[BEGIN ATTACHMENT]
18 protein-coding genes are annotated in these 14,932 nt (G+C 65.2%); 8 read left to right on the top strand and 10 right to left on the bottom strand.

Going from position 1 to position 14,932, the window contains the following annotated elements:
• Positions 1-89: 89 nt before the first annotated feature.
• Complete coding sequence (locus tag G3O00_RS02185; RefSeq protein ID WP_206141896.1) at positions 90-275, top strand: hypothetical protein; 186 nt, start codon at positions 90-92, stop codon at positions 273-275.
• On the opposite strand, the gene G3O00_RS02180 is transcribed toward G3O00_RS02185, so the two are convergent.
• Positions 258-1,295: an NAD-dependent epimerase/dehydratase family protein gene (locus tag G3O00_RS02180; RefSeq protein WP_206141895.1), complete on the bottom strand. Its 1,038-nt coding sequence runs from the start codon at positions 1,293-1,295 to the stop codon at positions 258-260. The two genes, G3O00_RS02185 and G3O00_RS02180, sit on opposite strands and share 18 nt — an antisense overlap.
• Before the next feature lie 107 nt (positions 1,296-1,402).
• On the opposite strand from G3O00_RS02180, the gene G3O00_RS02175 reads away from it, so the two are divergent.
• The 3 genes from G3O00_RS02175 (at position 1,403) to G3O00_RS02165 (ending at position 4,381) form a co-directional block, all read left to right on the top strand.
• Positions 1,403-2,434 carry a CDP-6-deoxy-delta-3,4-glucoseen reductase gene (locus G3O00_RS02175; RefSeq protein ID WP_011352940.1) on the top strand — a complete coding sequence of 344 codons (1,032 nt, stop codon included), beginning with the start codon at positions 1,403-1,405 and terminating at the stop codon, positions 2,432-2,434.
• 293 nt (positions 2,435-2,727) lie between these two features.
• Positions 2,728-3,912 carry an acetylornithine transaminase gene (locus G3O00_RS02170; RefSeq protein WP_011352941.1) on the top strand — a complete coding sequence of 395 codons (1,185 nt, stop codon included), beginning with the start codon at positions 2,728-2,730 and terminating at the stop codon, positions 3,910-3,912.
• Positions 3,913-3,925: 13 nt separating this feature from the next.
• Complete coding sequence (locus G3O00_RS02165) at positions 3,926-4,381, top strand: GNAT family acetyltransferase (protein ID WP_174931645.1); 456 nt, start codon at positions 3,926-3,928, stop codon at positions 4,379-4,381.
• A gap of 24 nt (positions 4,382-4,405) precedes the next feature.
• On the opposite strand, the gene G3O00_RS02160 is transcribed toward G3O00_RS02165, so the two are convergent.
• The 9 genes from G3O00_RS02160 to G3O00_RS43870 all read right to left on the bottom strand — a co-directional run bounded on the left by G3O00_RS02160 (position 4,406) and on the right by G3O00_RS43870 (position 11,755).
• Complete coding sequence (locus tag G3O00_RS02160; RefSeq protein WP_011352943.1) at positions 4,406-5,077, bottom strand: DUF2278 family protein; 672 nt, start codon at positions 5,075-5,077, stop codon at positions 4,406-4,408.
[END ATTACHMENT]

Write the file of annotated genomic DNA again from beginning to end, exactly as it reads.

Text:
18 protein-coding genes are annotated in these 14,932 nt (G+C 65.2%); 8 read left to right on the top strand and 10 right to left on the bottom strand.

Going from position 1 to position 14,932, the window contains the following annotated elements:
• Positions 1-89: 89 nt before the first annotated feature.
• Complete coding sequence (locus tag G3O00_RS02185; RefSeq protein ID WP_206141896.1) at positions 90-275, top strand: hypothetical protein; 186 nt, start codon at positions 90-92, stop codon at positions 273-275.
• On the opposite strand, the gene G3O00_RS02180 is transcribed toward G3O00_RS02185, so the two are convergent.
• Positions 258-1,295: an NAD-dependent epimerase/dehydratase family protein gene (locus tag G3O00_RS02180; RefSeq protein WP_206141895.1), complete on the bottom strand. Its 1,038-nt coding sequence runs from the start codon at positions 1,293-1,295 to the stop codon at positions 258-260. The two genes, G3O00_RS02185 and G3O00_RS02180, sit on opposite strands and share 18 nt — an antisense overlap.
• Before the next feature lie 107 nt (positions 1,296-1,402).
• On the opposite strand from G3O00_RS02180, the gene G3O00_RS02175 reads away from it, so the two are divergent.
• The 3 genes from G3O00_RS02175 (at position 1,403) to G3O00_RS02165 (ending at position 4,381) form a co-directional block, all read left to right on the top strand.
• Positions 1,403-2,434 carry a CDP-6-deoxy-delta-3,4-glucoseen reductase gene (locus G3O00_RS02175; RefSeq protein ID WP_011352940.1) on the top strand — a complete coding sequence of 344 codons (1,032 nt, stop codon included), beginning with the start codon at positions 1,403-1,405 and terminating at the stop codon, positions 2,432-2,434.
• 293 nt (positions 2,435-2,727) lie between these two features.
• Positions 2,728-3,912 carry an acetylornithine transaminase gene (locus G3O00_RS02170; RefSeq protein WP_011352941.1) on the top strand — a complete coding sequence of 395 codons (1,185 nt, stop codon included), beginning with the start codon at positions 2,728-2,730 and terminating at the stop codon, positions 3,910-3,912.
• Positions 3,913-3,925: 13 nt separating this feature from the next.
• Complete coding sequence (locus G3O00_RS02165) at positions 3,926-4,381, top strand: GNAT family acetyltransferase (protein ID WP_174931645.1); 456 nt, start codon at positions 3,926-3,928, stop codon at positions 4,379-4,381.
• A gap of 24 nt (positions 4,382-4,405) precedes the next feature.
• On the opposite strand, the gene G3O00_RS02160 is transcribed toward G3O00_RS02165, so the two are convergent.
• The 9 genes from G3O00_RS02160 to G3O00_RS43870 all read right to left on the bottom strand — a co-directional run bounded on the left by G3O00_RS02160 (position 4,406) and on the right by G3O00_RS43870 (position 11,755).
• Complete coding sequence (locus tag G3O00_RS02160; RefSeq protein WP_011352943.1) at positions 4,406-5,077, bottom strand: DUF2278 family protein; 672 nt, start codon at positions 5,075-5,077, stop codon at positions 4,406-4,408.